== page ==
Oh and hey, speaking of taxes, it was pointed out to me, while I was heartily bitching about the Republican Party, that I should zip it until I paid my back taxes in the US. Ha! I've looked into it and the good news is I only have to file for the past 6 years and during that time, believe me, I was either pregnant at home or with a toddler at home or working vaguely part-time and earning way under the tax exclusion limits. So, I've called Paris, I've asked for the forms and I'm going to officialize myself. So I can officially continue bitching about the Republican Party. I am so looking forward to that.

Monday, September 08, 2008

My list of things to do

or not to do this week:

1. Talk less. Seriously, you would not BELIEVE the kinds of trouble I get myself into by just speaking my mind too often. Note to self: everything doesn't need to be said. No, really.

2. Avoid drama at all costs. Seriously, you would not BELIEVE the kinds of drama I get myself into by, again, speaking my mind too often.

3. Get some work done. Seriously, you would not BELIEVE how completely not in the groove I am. I blame it on the trouble and the drama. No time left.

4. Avoid getting ass kicked by life, again. Seriously, you would not BELIEVE how many times I've had my ass kicked in the past 9 months. This at least has nothing to do with the speaking my mind thing. Between the repeated ass-kicking and the broken nose and the bruised forehead (you know, from banging it up against the wall endlessly), 2008 has left a serious mark on me. I'm very curious to see what kind of shape I'll be in by year's end. My guess? Either very good or very bad.

5. Yoga, everyday. My wrist is finally better. Guess what? Sometimes waiting works.

Wednesday, September 03, 2008

Random bilingual info

1. At dinner tonight (pasta with chicken breast, julienned vegetables, cream and goat cheese sauce - dessert was white peaches with chocolate allspice ganache) Boy1 said dinner was excellent despite the way it smelled. What do you mean, I asked him. He said, "Come on Mama, smell me this." Which is a direct (and funny) translation of sens-moi ça.

2. Boy1 has taken to using funky question formations like "Mama, is it we're going to eat chocolate sorbet?" Which is a direct translation of est-ce qu'on va manger du sorbet au chocolat?

3. Jertta brings up a good point. And she's a mind-reader. She's been on my mind for the past couple of days and voilà, here she is, on my blog making interesting comments. Anyway, about her point (see comments on last post). She may be right. I must be fair, the teacher in question was very pleasant and polite and tried very hard to frame her request so as not to offend. And I wasn't offended, just unyielding. And honestly, the people, teachers and parents alike, have been very nice at this school, very positive and interested in the whole bilingual thing. But, I have to agree with Jertta, most of the time I feel that people like me despite the fact that I'm American and never because of it. Americans who read this who don't live in abroad (because those of you who do or have lived abroad probably know exactly what I'm talking about): don't get offended. It's just that we don't have the best image in the world, for a variety of reasons, some justified and some not. And your stereotypically badly behaved American tourist certainly doesn't help things. You know the kind I'm talking about. The kind who doesn't travel to discover. But to reassure himself that everything really is better back home.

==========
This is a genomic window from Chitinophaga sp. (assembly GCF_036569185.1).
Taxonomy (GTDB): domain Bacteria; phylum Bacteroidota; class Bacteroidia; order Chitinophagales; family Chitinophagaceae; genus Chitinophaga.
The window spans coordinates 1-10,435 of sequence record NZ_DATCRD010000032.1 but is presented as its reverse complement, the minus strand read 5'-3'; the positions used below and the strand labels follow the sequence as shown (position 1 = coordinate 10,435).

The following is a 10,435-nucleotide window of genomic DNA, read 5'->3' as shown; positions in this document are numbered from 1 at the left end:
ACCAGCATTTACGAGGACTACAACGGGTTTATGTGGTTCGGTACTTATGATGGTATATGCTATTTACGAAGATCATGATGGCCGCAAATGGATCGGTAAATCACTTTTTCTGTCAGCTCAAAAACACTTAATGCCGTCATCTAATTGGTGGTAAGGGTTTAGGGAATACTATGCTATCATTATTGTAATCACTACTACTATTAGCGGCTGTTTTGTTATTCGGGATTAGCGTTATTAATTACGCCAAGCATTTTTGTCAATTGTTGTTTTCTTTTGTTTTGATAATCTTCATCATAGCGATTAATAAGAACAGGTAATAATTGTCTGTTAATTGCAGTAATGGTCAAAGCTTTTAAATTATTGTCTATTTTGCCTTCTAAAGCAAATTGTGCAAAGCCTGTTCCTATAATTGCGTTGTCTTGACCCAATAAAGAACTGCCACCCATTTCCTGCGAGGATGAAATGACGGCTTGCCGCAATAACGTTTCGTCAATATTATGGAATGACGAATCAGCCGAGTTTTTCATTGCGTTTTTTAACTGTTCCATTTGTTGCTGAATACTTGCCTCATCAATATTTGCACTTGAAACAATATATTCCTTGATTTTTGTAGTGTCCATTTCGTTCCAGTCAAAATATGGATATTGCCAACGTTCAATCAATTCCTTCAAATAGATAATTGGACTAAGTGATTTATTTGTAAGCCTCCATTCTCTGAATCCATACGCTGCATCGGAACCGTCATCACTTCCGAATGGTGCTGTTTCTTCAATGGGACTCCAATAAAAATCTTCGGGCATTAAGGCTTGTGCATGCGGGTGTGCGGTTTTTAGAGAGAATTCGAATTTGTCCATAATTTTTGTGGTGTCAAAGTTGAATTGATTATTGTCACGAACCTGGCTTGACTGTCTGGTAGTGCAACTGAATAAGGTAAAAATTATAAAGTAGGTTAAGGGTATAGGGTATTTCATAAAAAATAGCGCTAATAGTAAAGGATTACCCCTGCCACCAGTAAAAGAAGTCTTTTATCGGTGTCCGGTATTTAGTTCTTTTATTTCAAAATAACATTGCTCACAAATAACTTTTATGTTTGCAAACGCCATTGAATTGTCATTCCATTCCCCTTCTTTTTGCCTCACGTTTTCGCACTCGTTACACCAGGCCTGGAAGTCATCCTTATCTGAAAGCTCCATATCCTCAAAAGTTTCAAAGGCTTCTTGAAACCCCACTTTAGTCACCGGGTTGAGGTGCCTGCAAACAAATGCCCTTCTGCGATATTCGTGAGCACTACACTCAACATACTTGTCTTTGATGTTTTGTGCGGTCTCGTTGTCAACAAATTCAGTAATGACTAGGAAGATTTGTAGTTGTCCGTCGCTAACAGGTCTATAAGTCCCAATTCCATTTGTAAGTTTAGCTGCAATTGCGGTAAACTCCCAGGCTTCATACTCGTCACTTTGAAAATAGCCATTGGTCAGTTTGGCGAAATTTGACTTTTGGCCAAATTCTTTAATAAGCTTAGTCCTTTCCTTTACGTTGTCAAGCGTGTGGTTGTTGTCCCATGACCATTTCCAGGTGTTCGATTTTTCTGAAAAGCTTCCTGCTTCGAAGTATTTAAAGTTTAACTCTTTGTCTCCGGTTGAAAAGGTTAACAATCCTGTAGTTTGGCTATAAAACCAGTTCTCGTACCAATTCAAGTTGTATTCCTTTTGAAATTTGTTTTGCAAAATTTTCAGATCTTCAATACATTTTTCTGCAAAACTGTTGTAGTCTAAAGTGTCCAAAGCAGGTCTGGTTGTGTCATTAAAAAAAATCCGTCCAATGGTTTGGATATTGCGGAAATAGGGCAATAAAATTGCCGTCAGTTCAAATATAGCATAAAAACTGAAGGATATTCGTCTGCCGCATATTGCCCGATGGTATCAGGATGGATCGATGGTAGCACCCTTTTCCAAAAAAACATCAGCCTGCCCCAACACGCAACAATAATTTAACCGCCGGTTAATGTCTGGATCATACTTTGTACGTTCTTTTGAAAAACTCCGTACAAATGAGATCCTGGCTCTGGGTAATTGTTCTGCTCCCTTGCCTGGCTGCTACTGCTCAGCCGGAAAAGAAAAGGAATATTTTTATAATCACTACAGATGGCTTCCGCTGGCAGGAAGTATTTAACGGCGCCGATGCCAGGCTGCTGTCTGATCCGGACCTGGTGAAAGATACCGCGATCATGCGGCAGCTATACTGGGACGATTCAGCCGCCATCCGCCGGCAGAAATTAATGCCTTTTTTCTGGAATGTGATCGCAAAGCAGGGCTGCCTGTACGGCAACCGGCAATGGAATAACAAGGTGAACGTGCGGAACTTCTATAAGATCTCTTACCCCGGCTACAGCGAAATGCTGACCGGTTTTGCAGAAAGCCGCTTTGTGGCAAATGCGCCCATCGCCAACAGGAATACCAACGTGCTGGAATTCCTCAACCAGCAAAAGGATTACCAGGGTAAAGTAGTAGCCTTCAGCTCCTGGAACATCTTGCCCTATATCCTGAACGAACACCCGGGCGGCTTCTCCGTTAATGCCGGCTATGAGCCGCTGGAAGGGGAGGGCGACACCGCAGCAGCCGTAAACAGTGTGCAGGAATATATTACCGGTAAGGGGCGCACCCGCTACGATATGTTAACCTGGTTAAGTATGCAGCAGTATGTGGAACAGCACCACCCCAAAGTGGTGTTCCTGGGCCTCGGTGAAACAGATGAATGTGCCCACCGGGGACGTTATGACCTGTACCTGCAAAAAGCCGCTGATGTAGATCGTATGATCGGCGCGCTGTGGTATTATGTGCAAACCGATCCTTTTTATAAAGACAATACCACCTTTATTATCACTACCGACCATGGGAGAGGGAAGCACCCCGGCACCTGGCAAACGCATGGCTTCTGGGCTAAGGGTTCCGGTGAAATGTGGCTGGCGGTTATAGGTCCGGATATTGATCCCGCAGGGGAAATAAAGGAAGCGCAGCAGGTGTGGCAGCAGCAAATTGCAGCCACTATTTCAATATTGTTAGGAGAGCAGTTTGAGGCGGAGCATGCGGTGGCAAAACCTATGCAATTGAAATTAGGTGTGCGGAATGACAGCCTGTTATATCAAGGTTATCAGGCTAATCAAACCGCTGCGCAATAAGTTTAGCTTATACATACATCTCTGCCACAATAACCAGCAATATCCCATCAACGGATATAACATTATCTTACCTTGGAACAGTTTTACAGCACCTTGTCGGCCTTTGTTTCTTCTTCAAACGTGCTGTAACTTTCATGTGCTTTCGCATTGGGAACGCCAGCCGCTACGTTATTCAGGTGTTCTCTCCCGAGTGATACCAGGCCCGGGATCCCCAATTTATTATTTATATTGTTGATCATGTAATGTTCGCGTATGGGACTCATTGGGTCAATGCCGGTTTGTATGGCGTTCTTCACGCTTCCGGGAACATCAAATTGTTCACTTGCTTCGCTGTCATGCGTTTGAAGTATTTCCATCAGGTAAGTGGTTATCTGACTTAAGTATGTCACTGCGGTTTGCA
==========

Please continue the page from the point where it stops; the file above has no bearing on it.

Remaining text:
Tuesday, September 02, 2008

So much for making a good impression

Today was the first day back to school for the boys. Boy1 is in CE2, which is the grade they're in when they're 8 or going to be 8 before the end of the calendar year. And Boy2 is in Grande Section, which is what they're in when they're 5 or going to be 5. So maybe kindergarten. Anyway, same school but different classrooms and teachers and all that. Plus the whole school supply thing which is incredible here. Ballpoint pens, blue and black and green and red for Boy1, each with a different purpose, a fountain pen, compass, right angle, ruler, colored pencils, markers, pencil sharpener, white board with markers, mechanical pencil, regular pencils, mutliple notebooks and binders and plastified sheet covers and I'm leaving some things out. Of course, everything had to be labeled with his name. Boy2's list was much shorter, but he still had one.

When I went to pick them up for lunch, Boy2's teacher asked to speak with me. That's never good on the first day of school. She tried to nicely preface things, but I saw where she was going long before she got there. We completely respect your choice to raise your children bilingually, we understand how important it is to you...BUT. I cut her off about a second after the but, which I didn't used to do. Interrupting is so constant here, I fear I've picked up the habit. Anyway, no matter how she framed it, you realize, Madame, it's for me, it's so when you pick him up and ask him what he did or how his day went, I'm included in the exchange, so there is a transition, if you will, from school to home. Call it whatever you want, what she was asking me to do was speak in French to my child, which I simply refuse to do. The thing is with bilingual kids, in many cases, if they see an open window to speak the majority language all the time, they will. And all of the research on bilingualism bears that out. I tried to explain that to her, reassured her that I would be attentive to the school to home transition, that Boy2 and I would translate our exchanges to her if they had anything to do with what went on at school that day. She looked doubtful and I probably looked like a militant.